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Smyth & Helwys volume reflective of split over biblical interpretation

EDITORS’ NOTE: Reprinted in full by permission of the Associated Press.

NEW YORK (BP)–The part-way schism in America’s biggest Protestant denomination, the 15.9 million-member Southern Baptist Convention, is heating up again.

In it, a self-described “moderate” minority charges that conservatives (which it calls “fundamentalists”) have taken control of seminaries and denominational agencies in order to enhance leaders’ power.

There are power games aplenty, to be sure, but the fight revolves around matters of religious principle. In particular, the conservatives believe all details in the Bible are factual history and want teachers and policy-makers to defend that view, while the moderates favor flexibility in interpreting the Bible.

In addition, those running the denomination fall to the right in political attitudes.

One element in the split is a publishing house in Macon, Ga., named Smyth & Helwys. This company was founded a decade ago by moderates to compete with the official Southern Baptist publisher in Nashville, Tenn., which they find unacceptably right-wing.

Now the young firm is launching an ambitious 31-volume “Smith & Helwys Commentary Series” on the Bible. The Southern Baptists would never have sponsored the newly issued first volume, which covers 1 Kings and 2 Kings. Author Walter Brueggemann, a professor at Columbia Theological Seminary in Decatur, Ga., may be prolific, but he isn’t even a Baptist.

More important, he’s way too liberal for Nashville.

The books of Kings cover the death of David and the rise of Solomon in 962 B.C. down through the divided kingdoms of northern Israel and southern Judah, to the fall of Judah to Babylon in 587 B.C.

Is this accurate history? Brueggemann tells us that “to term this literature ‘history’ in any modern sense of an accurate ‘factual’ account of that past is widely recognized to be deeply problematic.”

In his view, the details are “not consistently reliable,” the material is often “confusing and unclear,” and the books don’t always confirm what is known from the limited sources we have outside the Bible.

He says this narrative doesn’t intend to be history as modern readers understand that term. Instead, it’s better understood as “theological commentary and not factual reportage.”

Conservative Baptists would reject that rigid either-or choice. To them, the Bible is both fact and commentary.

Getting down to specifics, Brueggemann doubts Solomon’s kingdom reached from the Euphrates River in the north to the borders of Egypt (1 Kings 4:21). To him, this is an “imaginative expansion” of the actual territory and came from the ancient promise God gave Abraham in Genesis 15:18.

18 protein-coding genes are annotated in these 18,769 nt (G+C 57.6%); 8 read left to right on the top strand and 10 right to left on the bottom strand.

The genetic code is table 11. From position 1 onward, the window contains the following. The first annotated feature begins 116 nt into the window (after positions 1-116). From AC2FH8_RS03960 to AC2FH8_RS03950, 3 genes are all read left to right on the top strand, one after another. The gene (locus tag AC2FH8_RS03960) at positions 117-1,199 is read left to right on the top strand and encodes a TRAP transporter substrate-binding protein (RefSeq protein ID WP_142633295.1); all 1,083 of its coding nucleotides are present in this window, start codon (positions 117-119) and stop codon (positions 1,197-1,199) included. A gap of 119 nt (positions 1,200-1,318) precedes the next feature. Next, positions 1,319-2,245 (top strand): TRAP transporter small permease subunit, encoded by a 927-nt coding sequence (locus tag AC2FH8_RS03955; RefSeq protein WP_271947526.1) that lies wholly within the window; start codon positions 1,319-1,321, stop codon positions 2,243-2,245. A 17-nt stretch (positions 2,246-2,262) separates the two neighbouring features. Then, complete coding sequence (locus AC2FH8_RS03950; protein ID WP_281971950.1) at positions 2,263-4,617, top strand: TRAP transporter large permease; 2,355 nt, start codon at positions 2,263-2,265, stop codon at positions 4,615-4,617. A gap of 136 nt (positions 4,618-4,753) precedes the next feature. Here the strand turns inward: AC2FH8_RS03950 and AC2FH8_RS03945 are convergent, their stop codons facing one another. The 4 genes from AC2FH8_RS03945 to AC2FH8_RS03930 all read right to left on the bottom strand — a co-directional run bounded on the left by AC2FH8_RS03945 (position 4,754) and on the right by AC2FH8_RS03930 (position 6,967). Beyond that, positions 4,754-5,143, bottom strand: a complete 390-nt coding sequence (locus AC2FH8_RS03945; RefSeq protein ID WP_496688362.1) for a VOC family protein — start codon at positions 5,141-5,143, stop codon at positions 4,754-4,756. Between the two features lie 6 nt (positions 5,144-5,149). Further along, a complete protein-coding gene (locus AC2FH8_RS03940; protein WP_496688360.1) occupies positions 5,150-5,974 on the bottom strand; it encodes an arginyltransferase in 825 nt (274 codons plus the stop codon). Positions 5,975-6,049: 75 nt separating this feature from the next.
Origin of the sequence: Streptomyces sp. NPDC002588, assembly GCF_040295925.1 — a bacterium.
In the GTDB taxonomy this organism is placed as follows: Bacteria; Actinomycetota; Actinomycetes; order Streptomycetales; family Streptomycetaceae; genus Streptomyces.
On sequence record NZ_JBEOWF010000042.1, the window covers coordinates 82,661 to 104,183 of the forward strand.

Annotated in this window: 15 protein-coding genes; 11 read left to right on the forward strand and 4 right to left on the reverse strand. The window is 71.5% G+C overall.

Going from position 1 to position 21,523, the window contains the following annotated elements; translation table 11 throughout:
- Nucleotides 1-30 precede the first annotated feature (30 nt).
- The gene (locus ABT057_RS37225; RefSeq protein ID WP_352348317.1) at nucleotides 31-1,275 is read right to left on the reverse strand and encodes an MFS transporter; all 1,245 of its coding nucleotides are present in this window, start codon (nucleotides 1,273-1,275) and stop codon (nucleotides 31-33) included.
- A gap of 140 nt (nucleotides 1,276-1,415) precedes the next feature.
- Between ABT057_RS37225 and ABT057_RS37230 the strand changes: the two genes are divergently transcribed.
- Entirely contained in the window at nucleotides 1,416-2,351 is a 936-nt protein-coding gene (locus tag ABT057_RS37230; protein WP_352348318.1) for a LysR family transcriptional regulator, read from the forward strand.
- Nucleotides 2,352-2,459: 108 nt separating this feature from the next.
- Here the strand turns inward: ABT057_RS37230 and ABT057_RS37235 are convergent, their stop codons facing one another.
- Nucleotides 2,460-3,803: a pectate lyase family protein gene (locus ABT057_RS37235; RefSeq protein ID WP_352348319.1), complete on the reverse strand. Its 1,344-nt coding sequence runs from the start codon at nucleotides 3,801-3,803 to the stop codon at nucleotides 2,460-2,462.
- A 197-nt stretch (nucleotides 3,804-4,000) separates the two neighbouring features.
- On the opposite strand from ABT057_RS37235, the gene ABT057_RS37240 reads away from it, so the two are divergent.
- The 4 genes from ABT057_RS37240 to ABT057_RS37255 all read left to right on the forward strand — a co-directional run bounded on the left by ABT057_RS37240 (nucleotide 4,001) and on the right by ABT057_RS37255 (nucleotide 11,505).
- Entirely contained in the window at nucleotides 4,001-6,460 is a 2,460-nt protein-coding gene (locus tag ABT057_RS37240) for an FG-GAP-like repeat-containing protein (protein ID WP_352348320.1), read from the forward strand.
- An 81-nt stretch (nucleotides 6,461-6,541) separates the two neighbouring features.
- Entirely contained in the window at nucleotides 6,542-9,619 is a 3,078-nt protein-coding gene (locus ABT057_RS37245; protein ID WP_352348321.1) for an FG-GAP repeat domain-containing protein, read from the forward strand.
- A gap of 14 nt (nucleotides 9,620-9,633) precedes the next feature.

He also thinks the depiction of Solomonic splendor in 1 Kings 10 doesn’t necessarily describe the actual situation but the king’s place “in the imagination of Israel.”

On the other hand, Brueggemann sees more credibility in these accounts than do the radical skeptics of the “minimalist” school, who claim the whole business is fiction.

On politics as well, Brueggemann’s provocative comments follow a liberal line.

Solomon’s kingdom is “a parable for the affluent success and domination of the U.S. as the last superpower,” he writes. The “surface appearance” of the realm is impressive, but underneath, barely hidden, lies a “dangerous and growing gap between wealth and poverty.”

So 1 Kings “illuminates our own distorted economy dependent on bloated military expenditure to maintain a consumer economy of seemingly limitless indulgence.”

The story in 1 Kings 11 ends sadly with Solomon straying from fidelity to the one true God through involvement with foreign women and their gods. For Brueggemann, this passage raises the question of whether political dissent, revolution, and even terrorism may be means through which God may terminate power.

That doesn’t seem likely in the case of the Irish Republican Army fighting Britain or the Palestinian conflict against Israel, he figures. But he does see biblical parallels in the Berrigan brothers’ protests at U.S. military installations, or the successful revolutions that brought down the Shah of Iran and the apartheid regime in South Africa.
Ostling writes about religion for the AP and is a former senior correspondent with TIME magazine. He and his wife, Joan, are the authors of “Mormon America,” a 1999 HarperSanFrancisco release about the Church of Jesus Christ of Latter-day Saints.

    About the Author

  • Richard N. Ostling